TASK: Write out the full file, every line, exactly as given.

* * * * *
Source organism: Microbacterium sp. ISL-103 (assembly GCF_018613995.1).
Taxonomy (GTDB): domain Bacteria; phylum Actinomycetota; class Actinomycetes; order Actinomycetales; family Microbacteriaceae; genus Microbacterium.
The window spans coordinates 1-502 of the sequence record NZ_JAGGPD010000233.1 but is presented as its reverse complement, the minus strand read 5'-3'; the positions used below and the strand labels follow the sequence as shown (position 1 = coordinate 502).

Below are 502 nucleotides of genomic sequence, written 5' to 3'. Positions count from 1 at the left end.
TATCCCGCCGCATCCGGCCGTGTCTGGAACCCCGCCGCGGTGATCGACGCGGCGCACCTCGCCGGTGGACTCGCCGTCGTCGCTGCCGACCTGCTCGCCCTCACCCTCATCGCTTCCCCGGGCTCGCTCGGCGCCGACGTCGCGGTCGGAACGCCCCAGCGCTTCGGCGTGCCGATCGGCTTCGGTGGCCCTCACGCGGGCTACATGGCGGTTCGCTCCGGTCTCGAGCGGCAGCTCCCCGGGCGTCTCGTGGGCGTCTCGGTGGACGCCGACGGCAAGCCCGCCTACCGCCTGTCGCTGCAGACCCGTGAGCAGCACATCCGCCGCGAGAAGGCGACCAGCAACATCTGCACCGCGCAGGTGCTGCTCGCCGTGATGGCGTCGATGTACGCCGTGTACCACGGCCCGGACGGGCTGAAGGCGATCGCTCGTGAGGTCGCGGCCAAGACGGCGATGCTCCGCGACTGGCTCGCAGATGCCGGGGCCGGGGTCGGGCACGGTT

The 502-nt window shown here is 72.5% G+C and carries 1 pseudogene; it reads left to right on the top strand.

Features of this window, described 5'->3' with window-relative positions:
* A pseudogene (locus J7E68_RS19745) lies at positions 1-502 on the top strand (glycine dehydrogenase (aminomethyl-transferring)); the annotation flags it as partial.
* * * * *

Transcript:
Source organism: Microbacterium sp. ISL-103 (assembly GCF_018613995.1).
Taxonomy (GTDB): domain Bacteria; phylum Actinomycetota; class Actinomycetes; order Actinomycetales; family Microbacteriaceae; genus Microbacterium.
The window spans coordinates 1-502 of the sequence record NZ_JAGGPD010000233.1 but is presented as its reverse complement, the minus strand read 5'-3'; the positions used below and the strand labels follow the sequence as shown (position 1 = coordinate 502).

Below are 502 nucleotides of genomic sequence, written 5' to 3'. Positions count from 1 at the left end.
TATCCCGCCGCATCCGGCCGTGTCTGGAACCCCGCCGCGGTGATCGACGCGGCGCACCTCGCCGGTGGACTCGCCGTCGTCGCTGCCGACCTGCTCGCCCTCACCCTCATCGCTTCCCCGGGCTCGCTCGGCGCCGACGTCGCGGTCGGAACGCCCCAGCGCTTCGGCGTGCCGATCGGCTTCGGTGGCCCTCACGCGGGCTACATGGCGGTTCGCTCCGGTCTCGAGCGGCAGCTCCCCGGGCGTCTCGTGGGCGTCTCGGTGGACGCCGACGGCAAGCCCGCCTACCGCCTGTCGCTGCAGACCCGTGAGCAGCACATCCGCCGCGAGAAGGCGACCAGCAACATCTGCACCGCGCAGGTGCTGCTCGCCGTGATGGCGTCGATGTACGCCGTGTACCACGGCCCGGACGGGCTGAAGGCGATCGCTCGTGAGGTCGCGGCCAAGACGGCGATGCTCCGCGACTGGCTCGCAGATGCCGGGGCCGGGGTCGGGCACGGTT

The 502-nt window shown here is 72.5% G+C and carries 1 pseudogene; it reads left to right on the top strand.

Features of this window, described 5'->3' with window-relative positions:
* A pseudogene (locus J7E68_RS19745) lies at positions 1-502 on the top strand (glycine dehydrogenase (aminomethyl-transferring)); the annotation flags it as partial.